This is not just the result of an education focused on traditional and outdated gender roles; it’s also the result of systemic bias. Many women are still not paid the same wages as men, despite having all the necessary qualifications, if not more. There is still a significant gap between men and women in similar positions, despite the fact that most people believe that they are paid equally.
75% of female executives across industries have experienced imposter syndrome in the workplace, according to a 2023 Forbes article by Luciana Paulise. In their work, women tend to judge their performance as worse than it is, while men tend to judge their own as better. This could come from the Dunning-Kruger effect, a cognitive bias where people with limited knowledge or competence in a specific domain overestimate their knowledge or competence in that domain. Men tend to overestimate their capabilities, while women tend to underestimate them, according to a 2014 Atlantic article by Katty Kay and Claire Shipman.
Imposter syndrome at the workplace could also result from a lack of role models and physical representation at work. If you don’t have people who look like you or share your background in a position of power, it can make you think that you don’t belong or that you will never be good enough. This is only accentuated by sexist comments such as “women are too emotional” implying women can’t be good leaders, or gendered bias that women take time off work to have children, and won’t be able to catch up. This goes with not having a supportive team in the workplace. In the 21st century, women shouldn’t have to choose between a career and a family.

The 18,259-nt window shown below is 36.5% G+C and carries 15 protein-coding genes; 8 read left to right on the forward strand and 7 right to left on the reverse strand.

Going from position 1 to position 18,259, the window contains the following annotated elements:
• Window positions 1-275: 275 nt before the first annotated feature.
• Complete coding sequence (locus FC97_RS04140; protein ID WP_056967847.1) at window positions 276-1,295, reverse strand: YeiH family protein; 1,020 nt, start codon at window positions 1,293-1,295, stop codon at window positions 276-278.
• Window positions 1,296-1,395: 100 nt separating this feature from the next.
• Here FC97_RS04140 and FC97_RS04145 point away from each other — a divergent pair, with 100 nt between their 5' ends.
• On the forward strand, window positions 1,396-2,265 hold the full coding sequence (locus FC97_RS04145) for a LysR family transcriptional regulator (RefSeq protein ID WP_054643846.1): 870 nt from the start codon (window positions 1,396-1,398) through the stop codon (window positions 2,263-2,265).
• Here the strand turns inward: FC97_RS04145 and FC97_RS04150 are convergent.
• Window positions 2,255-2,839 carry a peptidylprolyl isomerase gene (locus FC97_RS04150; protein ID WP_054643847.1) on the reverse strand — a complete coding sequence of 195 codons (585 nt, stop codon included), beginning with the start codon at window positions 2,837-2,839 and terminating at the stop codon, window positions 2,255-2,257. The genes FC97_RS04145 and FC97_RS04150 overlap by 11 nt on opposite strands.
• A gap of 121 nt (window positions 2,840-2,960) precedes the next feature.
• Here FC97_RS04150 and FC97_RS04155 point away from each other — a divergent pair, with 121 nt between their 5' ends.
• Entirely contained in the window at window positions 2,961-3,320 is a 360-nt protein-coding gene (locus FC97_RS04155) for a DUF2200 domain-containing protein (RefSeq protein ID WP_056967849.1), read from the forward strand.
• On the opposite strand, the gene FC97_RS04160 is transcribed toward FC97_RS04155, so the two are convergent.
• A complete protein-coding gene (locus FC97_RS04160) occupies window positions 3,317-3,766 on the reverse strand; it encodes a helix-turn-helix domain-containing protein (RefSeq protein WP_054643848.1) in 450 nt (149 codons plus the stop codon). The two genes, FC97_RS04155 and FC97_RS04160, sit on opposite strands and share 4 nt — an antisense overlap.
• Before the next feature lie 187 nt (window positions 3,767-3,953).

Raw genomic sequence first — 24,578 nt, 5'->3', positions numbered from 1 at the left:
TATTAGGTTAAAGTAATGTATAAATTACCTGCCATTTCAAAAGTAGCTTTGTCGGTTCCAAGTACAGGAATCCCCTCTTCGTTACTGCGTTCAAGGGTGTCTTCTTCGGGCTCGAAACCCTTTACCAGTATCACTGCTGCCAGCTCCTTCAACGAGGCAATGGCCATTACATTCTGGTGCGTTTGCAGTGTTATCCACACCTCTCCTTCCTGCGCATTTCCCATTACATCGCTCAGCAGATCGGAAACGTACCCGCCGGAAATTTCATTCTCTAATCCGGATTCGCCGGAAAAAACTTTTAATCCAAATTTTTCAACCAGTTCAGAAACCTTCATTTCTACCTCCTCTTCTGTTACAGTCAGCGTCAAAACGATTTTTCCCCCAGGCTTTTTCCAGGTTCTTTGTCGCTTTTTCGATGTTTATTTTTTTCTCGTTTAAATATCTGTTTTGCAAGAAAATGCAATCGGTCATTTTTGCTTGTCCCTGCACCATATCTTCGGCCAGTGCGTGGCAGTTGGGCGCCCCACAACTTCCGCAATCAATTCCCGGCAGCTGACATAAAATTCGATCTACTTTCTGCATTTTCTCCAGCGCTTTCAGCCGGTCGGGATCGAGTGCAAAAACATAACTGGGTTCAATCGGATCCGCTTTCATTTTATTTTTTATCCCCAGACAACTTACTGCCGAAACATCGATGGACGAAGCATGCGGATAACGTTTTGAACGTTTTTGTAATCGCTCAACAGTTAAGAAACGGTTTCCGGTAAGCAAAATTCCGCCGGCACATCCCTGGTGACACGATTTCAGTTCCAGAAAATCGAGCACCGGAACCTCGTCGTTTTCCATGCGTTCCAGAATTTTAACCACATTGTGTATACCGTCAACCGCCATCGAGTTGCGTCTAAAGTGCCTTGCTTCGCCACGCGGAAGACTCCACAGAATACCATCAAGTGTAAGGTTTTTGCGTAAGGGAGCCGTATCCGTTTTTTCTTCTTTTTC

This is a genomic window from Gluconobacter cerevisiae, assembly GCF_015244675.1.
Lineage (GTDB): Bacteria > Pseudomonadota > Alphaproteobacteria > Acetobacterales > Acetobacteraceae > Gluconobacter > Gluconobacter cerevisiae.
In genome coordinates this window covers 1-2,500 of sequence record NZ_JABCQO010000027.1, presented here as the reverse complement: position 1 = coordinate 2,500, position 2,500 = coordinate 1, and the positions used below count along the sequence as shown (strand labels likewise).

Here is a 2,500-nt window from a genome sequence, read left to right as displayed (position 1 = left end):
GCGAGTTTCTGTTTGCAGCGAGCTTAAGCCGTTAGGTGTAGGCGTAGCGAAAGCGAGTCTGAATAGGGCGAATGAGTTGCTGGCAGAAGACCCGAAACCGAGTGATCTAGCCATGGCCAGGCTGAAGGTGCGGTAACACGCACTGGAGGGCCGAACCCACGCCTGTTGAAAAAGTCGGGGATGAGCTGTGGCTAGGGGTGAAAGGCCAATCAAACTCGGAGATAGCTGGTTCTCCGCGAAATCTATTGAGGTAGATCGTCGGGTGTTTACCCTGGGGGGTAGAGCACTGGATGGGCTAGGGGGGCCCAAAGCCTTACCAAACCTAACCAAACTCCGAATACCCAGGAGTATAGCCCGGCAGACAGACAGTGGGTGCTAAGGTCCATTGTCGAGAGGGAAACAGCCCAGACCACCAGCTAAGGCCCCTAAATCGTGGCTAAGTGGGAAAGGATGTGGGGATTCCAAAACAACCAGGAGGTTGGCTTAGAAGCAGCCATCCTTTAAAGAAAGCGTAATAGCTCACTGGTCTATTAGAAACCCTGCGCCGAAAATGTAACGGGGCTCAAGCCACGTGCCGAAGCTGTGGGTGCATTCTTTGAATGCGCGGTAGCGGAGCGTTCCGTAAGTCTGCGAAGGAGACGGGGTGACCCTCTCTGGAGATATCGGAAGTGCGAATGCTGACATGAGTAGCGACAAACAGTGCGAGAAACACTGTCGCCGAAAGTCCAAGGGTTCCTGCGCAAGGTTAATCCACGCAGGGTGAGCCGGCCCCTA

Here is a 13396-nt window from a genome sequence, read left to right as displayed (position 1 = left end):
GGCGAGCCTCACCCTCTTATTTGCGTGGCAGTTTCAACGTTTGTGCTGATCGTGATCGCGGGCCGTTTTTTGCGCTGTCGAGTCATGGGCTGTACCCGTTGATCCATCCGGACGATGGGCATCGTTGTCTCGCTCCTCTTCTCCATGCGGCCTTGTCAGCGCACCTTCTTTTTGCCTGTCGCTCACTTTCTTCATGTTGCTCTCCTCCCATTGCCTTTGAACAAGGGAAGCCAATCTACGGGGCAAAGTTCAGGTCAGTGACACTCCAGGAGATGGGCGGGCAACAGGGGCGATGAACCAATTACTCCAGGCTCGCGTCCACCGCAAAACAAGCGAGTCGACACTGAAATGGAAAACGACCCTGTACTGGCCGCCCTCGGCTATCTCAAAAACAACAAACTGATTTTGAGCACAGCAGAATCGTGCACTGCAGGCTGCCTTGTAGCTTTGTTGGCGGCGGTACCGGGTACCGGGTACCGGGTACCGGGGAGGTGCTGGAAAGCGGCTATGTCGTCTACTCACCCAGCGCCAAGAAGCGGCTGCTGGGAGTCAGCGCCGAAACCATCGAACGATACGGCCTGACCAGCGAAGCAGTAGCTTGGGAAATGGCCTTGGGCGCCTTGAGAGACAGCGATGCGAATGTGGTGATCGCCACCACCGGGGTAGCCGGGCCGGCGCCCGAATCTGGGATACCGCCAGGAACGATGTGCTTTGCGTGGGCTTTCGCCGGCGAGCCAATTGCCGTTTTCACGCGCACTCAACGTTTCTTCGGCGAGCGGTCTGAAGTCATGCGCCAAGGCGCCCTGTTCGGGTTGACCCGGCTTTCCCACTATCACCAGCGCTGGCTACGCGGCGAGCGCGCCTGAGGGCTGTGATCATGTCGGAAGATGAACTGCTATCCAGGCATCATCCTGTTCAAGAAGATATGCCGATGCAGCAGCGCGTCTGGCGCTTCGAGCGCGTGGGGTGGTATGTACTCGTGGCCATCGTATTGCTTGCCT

Coloured women have it even harder and often experience both sexist and racist comments, which in turn only increases imposter syndrome. Coloured women can experience discrimination with inappropriate workplace comments on their natural hair, for example. Often, they are told their natural hair makes them look “unprofessional” and are expected to fit the Western white woman standard. Even Michelle Obama said the U.S. wasn’t ready for her hair during her time at the White House. In a recent interview to promote her new book, “The Light We Carr,” she appeared with her natural hair and said that for years, she straightened her hair because she was too worried that she might not be seen as “professional.” The former first lady also openly talked about her struggles with imposter syndrome, despite being one of the most powerful and influential women of the 21st century.
While there are a lot of articles saying that imposter syndrome isn’t real, it is definitely real. Being an imposter isn’t an illusion, but a result of “systemic bias and exclusion,” according to a 2021 Harvard Business Review article by Ruchika Tulshyan and Jodi-Ann Burey. Imposter syndrome became a universal feeling, especially for women. And it became easier to label a feeling rather than acknowledge where it came from.
Luckily, things are changing, but white men are still likely to have their intelligence and work validated over time, rarely question their competence or leadership style, and can find role models like them, unlike women and other minorities.
Even today, imposter syndrome places the blame on individuals rather than addressing systemic bias and racism. Instead of women finding ways to deal with their “imposter syndrome,” the workplace should create a healthy work environment where diversity of “racial, ethnic, and gender identities” is considered professional.
Call it imposter syndrome, call it something else; recognizing it is the first step to changing workplace and societal bias. Only by acknowledging this uncomfortable feeling can things change.